Cdr. Curtis J. Kelly

Peer Reviewed

Abstract: For a number of years the general public has been unaware of the remarkable growth of civil aviation transiting the North Atlantic between the North American and European continents. Unlike other areas of air traffic growth, each year the North Atlantic has consistently exceeded the estimated growth rate. During the period 1950 through 1961, North Atlantic air traffic experienced an expansion of 265%. Fig. 1 shows the anticipated growth of flights crossing the North Atlantic between Gander and the United Kingdom during the period 1965 through 1971. This growth is forecast to continue with a 6% annual rate through 1975. This area represents the third largest regional component of scheduled passenger aircraft in the free world being second only to the United States and European areas. By 1975, the North Atlantic is expected to comprise in excess of 14% of the free world total scheduled passenger air traffic. The Atlantic market represents the most important single and potential market for the supersonic transport and is of prime importance to the success of the aircraft. It is anticipated that one out of three of these aircraft built will be assigned to the North Atlantic routes.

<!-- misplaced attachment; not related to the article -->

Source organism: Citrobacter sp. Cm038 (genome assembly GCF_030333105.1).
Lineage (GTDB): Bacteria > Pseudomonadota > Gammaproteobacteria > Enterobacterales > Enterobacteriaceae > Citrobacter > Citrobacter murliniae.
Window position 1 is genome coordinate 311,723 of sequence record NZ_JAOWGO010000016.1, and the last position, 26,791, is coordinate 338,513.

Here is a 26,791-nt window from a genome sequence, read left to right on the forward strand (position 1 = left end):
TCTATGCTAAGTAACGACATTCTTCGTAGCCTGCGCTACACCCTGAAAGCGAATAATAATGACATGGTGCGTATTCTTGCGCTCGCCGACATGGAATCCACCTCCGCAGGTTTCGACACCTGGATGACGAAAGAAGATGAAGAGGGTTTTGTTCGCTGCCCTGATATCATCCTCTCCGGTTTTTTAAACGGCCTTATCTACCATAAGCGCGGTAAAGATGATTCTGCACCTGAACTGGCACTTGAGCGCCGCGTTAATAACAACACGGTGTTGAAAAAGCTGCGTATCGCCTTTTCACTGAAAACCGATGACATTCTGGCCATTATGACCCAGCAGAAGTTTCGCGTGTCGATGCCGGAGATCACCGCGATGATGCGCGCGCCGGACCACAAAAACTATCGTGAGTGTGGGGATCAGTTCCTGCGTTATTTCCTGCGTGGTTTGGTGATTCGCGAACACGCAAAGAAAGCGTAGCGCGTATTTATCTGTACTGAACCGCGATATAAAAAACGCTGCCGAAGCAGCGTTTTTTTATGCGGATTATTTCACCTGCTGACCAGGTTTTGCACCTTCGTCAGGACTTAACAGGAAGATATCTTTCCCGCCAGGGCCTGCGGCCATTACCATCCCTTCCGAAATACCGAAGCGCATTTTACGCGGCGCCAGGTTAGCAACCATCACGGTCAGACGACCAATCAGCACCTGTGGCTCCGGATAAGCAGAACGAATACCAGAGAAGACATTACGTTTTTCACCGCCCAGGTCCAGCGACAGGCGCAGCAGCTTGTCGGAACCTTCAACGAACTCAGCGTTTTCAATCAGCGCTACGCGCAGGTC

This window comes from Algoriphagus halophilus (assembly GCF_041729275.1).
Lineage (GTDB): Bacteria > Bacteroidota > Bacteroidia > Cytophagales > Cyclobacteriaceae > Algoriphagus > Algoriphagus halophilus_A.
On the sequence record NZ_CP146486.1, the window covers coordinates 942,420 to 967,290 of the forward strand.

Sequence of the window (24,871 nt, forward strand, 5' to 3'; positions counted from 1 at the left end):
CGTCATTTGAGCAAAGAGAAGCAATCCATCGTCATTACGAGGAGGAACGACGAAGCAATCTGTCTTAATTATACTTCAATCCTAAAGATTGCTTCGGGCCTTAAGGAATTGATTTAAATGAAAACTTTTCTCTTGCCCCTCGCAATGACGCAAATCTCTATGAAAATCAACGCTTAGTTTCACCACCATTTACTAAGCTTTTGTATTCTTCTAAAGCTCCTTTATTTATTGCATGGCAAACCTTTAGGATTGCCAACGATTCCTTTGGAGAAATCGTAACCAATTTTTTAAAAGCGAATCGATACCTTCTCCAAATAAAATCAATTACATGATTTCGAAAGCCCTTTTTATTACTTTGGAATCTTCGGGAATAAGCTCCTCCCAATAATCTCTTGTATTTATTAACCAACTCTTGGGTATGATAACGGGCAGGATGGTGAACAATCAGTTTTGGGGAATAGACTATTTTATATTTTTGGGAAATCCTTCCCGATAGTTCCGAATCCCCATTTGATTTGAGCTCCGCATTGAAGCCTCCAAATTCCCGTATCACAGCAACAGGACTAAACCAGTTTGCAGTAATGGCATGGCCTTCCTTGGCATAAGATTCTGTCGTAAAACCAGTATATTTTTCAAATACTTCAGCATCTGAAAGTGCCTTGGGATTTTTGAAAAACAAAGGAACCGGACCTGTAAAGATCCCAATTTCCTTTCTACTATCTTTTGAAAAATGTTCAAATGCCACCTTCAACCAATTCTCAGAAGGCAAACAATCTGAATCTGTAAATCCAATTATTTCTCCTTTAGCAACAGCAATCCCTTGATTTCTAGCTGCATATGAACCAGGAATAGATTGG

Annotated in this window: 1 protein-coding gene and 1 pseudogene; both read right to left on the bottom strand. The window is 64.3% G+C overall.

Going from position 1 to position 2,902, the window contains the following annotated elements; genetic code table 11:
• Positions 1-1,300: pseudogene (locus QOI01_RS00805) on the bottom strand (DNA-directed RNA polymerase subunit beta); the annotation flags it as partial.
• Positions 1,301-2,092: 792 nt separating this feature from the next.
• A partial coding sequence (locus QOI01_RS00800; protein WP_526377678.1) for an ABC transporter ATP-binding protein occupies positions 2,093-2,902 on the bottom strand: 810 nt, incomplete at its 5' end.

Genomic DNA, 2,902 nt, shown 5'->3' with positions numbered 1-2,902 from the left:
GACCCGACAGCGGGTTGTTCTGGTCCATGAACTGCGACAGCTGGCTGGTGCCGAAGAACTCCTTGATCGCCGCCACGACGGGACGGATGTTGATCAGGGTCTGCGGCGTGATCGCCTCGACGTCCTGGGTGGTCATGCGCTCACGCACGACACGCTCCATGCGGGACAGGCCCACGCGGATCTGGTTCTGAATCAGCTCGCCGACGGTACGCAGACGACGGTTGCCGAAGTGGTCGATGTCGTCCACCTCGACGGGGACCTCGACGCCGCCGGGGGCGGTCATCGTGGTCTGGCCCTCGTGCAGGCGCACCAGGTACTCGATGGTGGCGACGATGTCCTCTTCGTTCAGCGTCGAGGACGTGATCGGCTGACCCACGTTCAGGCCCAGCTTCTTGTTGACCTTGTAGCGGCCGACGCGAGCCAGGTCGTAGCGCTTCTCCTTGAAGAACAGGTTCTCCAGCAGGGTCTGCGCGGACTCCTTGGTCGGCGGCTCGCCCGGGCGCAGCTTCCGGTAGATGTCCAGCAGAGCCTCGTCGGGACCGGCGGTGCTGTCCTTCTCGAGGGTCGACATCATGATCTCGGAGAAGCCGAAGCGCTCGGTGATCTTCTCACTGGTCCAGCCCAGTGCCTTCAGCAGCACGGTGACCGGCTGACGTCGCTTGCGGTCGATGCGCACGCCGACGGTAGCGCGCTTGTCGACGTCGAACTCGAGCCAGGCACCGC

Published in: NAVIGATION: Journal of the Institute of Navigation, Volume 11, Number 3
Pages: 187 - 193
Cite this article: Kelly, Cdr. Curtis J., "SUPERSONIC AIRCRAFT TRAFFIC IN THE NORTH ATLANTIC", NAVIGATION: Journal of The Institute of Navigation, Vol. 11, No. 3, Fall 1964, pp. 187-193.
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